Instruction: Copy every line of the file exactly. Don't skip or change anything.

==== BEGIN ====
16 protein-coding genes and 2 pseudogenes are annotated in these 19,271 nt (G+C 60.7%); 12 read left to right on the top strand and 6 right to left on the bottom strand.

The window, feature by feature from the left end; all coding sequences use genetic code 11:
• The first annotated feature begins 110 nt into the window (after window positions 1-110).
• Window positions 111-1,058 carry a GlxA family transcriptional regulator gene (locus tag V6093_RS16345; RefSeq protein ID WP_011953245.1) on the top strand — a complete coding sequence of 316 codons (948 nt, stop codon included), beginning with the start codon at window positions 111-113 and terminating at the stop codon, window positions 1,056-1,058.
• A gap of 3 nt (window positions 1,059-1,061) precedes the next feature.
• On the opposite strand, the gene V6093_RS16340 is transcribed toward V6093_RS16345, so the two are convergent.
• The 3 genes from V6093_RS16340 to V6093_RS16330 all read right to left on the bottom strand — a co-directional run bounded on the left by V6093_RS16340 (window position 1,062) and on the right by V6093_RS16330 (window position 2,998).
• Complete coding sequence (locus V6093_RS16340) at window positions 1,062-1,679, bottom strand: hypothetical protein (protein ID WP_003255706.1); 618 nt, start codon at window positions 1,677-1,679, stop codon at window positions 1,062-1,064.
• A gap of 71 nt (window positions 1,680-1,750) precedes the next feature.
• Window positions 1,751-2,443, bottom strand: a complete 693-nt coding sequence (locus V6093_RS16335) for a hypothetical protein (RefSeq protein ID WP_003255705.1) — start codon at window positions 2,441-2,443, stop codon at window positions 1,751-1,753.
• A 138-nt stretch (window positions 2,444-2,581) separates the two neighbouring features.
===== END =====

16 protein-coding genes and 2 pseudogenes are annotated in these 19,271 nt (G+C 60.7%); 12 read left to right on the top strand and 6 right to left on the bottom strand.

The window, feature by feature from the left end; all coding sequences use genetic code 11:
• The first annotated feature begins 110 nt into the window (after window positions 1-110).
• Window positions 111-1,058 carry a GlxA family transcriptional regulator gene (locus tag V6093_RS16345; RefSeq protein ID WP_011953245.1) on the top strand — a complete coding sequence of 316 codons (948 nt, stop codon included), beginning with the start codon at window positions 111-113 and terminating at the stop codon, window positions 1,056-1,058.
• A gap of 3 nt (window positions 1,059-1,061) precedes the next feature.
• On the opposite strand, the gene V6093_RS16340 is transcribed toward V6093_RS16345, so the two are convergent.
• The 3 genes from V6093_RS16340 to V6093_RS16330 all read right to left on the bottom strand — a co-directional run bounded on the left by V6093_RS16340 (window position 1,062) and on the right by V6093_RS16330 (window position 2,998).
• Complete coding sequence (locus V6093_RS16340) at window positions 1,062-1,679, bottom strand: hypothetical protein (protein ID WP_003255706.1); 618 nt, start codon at window positions 1,677-1,679, stop codon at window positions 1,062-1,064.
• A gap of 71 nt (window positions 1,680-1,750) precedes the next feature.
• Window positions 1,751-2,443, bottom strand: a complete 693-nt coding sequence (locus V6093_RS16335) for a hypothetical protein (RefSeq protein ID WP_003255705.1) — start codon at window positions 2,441-2,443, stop codon at window positions 1,751-1,753.
• A 138-nt stretch (window positions 2,444-2,581) separates the two neighbouring features.